Do I own the airspace above my house UK?
Generally, the owner of a property will also own the rights to the air above the property that they could reasonably use (excluding the flight paths of aircraft). That is, they may, subject to planning permission, be able to develop above their property.
How far below my property do I own?
As for how much of the land below your property you own, there’s no real limit enforced by courts and there have been cases of people being prosecuted for trespassing on other people’s property for digging even in the thousands of feet below the ground in the search for oil.
How deep do you own your property UK?
Today in the UK thanks to the Civil Aviation Act of 1982, the generally accepted amount of air above one’s roof a person is entitled to is approximately 500-1,000 feet, though again this isn’t a hard definition.
How deep can you dig legally?
As has been said previously, there is no minimum or maximum legal depth of which you can dig holes in your backyard residential lot without calling 811 or consulting the local building authorities, meaning that you have to call 811 before digging any kind of hole.
Do I own the land under my house Australia?
Despite the belief held by many Australian landholders that they own their land absolutely including anything above or below it, due to the Doctrine of Tenure, the law in Australia holds that the Crown has absolute ownership – not withstanding any native title claims.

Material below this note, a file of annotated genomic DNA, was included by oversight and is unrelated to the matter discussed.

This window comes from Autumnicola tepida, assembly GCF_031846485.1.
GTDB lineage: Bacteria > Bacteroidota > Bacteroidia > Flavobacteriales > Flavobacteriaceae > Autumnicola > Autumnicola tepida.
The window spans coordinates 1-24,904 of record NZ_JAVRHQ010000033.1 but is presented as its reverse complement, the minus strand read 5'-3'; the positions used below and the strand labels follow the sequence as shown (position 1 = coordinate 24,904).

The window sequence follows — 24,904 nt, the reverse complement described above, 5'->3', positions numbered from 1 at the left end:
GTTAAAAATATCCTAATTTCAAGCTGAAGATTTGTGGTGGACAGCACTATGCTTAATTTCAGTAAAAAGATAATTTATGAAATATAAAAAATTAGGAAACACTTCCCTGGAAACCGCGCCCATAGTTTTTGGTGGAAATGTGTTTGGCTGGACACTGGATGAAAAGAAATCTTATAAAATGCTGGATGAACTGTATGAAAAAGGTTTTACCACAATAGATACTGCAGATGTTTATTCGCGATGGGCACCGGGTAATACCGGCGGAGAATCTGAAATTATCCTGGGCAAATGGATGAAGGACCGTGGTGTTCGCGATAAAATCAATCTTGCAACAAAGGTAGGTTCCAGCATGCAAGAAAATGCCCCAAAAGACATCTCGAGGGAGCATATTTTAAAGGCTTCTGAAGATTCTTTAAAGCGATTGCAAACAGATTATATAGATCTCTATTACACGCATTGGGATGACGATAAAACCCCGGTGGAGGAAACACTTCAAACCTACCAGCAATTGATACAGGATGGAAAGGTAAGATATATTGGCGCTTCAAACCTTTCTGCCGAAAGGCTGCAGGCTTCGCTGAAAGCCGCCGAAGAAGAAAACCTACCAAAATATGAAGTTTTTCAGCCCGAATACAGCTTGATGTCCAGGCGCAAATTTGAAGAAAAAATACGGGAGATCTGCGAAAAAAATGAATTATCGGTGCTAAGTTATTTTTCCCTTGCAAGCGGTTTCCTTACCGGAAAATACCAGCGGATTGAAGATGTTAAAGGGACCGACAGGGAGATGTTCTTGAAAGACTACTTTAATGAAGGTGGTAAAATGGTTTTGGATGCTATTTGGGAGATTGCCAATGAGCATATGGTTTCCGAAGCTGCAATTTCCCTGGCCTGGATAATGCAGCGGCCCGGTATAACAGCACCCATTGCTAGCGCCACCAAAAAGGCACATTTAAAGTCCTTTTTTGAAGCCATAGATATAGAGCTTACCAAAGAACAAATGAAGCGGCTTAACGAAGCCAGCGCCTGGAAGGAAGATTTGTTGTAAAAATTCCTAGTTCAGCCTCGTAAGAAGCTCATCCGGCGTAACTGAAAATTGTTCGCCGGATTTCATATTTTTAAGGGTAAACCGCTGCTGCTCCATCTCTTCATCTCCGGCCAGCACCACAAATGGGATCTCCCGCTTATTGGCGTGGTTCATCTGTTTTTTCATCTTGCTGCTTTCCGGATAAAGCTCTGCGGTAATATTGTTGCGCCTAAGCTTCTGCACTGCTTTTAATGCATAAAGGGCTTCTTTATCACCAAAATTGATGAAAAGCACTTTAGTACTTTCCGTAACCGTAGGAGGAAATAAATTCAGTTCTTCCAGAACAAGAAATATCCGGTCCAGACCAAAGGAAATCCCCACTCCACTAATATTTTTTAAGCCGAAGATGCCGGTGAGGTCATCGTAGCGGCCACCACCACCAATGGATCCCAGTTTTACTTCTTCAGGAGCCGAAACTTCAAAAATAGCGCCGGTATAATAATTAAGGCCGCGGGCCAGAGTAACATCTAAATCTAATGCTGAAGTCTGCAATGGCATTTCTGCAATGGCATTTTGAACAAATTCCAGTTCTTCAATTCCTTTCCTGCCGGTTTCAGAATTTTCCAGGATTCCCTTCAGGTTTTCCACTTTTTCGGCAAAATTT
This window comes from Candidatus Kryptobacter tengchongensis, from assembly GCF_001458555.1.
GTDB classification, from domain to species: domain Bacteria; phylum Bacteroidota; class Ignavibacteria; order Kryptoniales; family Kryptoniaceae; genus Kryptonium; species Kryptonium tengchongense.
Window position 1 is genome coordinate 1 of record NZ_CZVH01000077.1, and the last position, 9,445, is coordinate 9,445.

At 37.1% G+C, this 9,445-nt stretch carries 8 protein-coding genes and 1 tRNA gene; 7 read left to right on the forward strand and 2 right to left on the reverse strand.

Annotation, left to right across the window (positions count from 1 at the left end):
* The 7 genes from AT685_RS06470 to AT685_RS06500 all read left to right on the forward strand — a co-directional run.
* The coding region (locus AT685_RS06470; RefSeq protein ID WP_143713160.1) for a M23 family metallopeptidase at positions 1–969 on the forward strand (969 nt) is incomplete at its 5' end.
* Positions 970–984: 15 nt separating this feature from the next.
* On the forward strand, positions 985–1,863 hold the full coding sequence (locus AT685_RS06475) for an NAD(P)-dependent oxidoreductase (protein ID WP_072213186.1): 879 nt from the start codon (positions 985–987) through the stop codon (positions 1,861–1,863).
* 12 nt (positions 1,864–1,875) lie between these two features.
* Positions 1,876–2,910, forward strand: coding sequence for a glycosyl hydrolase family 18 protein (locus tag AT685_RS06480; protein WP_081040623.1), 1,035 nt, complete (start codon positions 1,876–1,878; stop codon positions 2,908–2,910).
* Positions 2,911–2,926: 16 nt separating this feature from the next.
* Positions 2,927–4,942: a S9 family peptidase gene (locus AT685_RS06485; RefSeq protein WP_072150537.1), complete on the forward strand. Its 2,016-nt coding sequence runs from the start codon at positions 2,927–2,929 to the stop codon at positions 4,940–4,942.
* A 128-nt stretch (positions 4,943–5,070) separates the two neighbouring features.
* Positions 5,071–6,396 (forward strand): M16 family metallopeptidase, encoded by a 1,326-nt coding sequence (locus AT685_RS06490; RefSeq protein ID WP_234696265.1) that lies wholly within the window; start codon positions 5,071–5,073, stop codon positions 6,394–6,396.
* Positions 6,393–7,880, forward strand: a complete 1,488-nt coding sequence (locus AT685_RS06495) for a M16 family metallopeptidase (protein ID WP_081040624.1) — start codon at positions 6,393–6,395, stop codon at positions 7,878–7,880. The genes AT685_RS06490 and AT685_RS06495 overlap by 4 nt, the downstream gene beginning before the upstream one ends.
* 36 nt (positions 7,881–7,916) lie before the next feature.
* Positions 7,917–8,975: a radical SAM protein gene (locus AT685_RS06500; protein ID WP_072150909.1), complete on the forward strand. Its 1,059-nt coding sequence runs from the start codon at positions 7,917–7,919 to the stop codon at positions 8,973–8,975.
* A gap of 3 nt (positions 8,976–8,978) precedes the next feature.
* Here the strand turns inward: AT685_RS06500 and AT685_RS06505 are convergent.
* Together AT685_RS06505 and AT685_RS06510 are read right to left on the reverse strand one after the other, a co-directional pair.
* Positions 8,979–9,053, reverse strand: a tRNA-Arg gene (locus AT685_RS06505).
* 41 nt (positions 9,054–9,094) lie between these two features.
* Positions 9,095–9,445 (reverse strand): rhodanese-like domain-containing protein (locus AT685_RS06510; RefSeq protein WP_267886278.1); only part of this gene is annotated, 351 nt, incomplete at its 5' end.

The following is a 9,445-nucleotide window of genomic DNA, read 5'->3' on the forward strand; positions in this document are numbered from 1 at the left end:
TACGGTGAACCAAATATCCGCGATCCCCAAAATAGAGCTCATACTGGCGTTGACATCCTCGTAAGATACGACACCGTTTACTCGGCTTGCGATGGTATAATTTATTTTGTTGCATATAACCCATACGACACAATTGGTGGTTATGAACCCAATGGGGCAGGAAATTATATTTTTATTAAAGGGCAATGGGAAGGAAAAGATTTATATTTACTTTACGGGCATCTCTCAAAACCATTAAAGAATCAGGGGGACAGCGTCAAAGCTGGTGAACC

Does the government own all land?
The U.S. government owns over 640 million acres of land across 50 states – equal to more than one-quarter of the country’s total landmass. Federal land can serve a wide variety of purposes, from development of natural resources to preservation, and much of it is open to the public for recreation and enjoyment.
Do you own the land your house is on UK?
Under English land law, most flats are sold as “leaseholds”, which is technically a form of long-term tenancy. The buildings and land on which they stand are owned by the “freeholder”. … When someone buys a house, it is obvious that they own the land beneath it and should be responsible for the building’s upkeep.
How deep do I own my land in Australia?
Laws vary from state to state, but typically, if you – or your great grandfather – bought your property before 1891, then you often own all the way down to the centre of the earth. But, crown land grants issued after 1891 are typically limited to approximately 15.24 metres below the surface.
Is it illegal to shoot down a drone over your property?
In California, it is a crime to discharge a firearm in most cities. While it may be tempting to shoot down the snooping drone, it is not legal. California state law does not generally restrict discharge of non-firearm devices like paintball or net guns on private property.
Do I own the water under my land?
Purchasing real estate in California may include a water right. Water rights include the use of underground water, such as acquired through a well, and the use of surface water, such as from creeks, rivers, and lakes. Basically, the state of California and the federal government owns all the water in the state.